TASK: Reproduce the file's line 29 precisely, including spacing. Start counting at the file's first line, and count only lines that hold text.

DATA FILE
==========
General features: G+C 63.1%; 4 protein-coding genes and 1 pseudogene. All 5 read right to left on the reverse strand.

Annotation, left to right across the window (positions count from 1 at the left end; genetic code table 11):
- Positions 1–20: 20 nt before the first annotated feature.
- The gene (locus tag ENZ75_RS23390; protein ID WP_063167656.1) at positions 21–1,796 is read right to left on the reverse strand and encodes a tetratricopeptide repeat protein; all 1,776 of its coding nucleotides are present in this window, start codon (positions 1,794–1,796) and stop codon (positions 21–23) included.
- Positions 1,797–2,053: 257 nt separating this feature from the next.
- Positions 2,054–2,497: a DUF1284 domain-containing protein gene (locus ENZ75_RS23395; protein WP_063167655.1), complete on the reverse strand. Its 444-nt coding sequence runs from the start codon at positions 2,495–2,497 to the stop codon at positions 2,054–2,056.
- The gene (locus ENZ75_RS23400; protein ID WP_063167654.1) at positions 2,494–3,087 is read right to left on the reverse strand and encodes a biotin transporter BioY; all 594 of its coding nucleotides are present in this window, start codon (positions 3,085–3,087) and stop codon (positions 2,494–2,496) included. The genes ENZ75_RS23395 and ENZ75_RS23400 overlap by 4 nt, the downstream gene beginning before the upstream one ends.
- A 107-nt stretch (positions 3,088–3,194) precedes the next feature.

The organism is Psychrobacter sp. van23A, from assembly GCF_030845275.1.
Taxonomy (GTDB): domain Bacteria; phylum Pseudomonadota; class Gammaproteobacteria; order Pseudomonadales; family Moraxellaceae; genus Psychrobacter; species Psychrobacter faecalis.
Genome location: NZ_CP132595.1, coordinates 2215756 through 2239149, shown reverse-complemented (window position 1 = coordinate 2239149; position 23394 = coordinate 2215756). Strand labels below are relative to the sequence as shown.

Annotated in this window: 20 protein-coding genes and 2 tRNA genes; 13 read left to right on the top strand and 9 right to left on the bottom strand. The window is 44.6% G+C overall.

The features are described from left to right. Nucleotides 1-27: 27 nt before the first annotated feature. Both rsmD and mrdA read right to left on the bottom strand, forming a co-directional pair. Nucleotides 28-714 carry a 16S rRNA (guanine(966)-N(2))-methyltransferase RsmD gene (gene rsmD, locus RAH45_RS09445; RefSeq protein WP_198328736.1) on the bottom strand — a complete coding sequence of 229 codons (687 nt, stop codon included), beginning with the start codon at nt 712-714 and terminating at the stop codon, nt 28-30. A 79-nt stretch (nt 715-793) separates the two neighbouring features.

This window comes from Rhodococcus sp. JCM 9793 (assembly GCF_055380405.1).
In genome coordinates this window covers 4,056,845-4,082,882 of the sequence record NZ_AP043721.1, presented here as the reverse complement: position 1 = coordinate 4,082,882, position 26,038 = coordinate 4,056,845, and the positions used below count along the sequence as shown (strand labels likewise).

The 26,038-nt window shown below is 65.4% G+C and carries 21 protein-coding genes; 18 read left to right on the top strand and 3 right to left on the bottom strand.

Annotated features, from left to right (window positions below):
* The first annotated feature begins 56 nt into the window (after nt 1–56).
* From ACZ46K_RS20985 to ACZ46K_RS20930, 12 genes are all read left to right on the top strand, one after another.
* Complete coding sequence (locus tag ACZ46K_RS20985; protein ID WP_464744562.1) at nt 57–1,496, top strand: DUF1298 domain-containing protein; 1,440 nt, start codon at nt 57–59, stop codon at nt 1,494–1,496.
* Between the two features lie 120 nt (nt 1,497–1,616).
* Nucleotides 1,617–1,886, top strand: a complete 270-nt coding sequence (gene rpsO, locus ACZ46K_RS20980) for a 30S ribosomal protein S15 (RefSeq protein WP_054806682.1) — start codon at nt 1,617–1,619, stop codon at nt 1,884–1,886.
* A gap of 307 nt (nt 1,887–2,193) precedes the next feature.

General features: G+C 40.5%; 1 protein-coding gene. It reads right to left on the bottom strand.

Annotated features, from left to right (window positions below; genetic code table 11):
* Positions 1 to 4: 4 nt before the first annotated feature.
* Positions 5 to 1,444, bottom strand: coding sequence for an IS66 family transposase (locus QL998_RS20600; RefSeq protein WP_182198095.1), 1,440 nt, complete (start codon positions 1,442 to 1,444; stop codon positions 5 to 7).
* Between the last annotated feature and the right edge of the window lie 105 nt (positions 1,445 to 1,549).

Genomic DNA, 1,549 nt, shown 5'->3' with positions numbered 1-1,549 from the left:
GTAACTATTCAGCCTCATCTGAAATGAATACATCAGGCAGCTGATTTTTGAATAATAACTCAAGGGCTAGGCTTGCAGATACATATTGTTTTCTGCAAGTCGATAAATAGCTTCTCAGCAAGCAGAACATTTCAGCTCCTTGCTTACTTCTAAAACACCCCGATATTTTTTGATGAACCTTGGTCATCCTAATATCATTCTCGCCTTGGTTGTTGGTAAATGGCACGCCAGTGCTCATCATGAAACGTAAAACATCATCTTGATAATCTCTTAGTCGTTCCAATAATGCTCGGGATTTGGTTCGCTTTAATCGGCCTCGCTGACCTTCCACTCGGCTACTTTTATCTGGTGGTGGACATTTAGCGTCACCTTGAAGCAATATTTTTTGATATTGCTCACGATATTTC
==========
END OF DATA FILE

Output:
Genomic DNA, 1,549 nt, shown 5'->3' with positions numbered 1-1,549 from the left: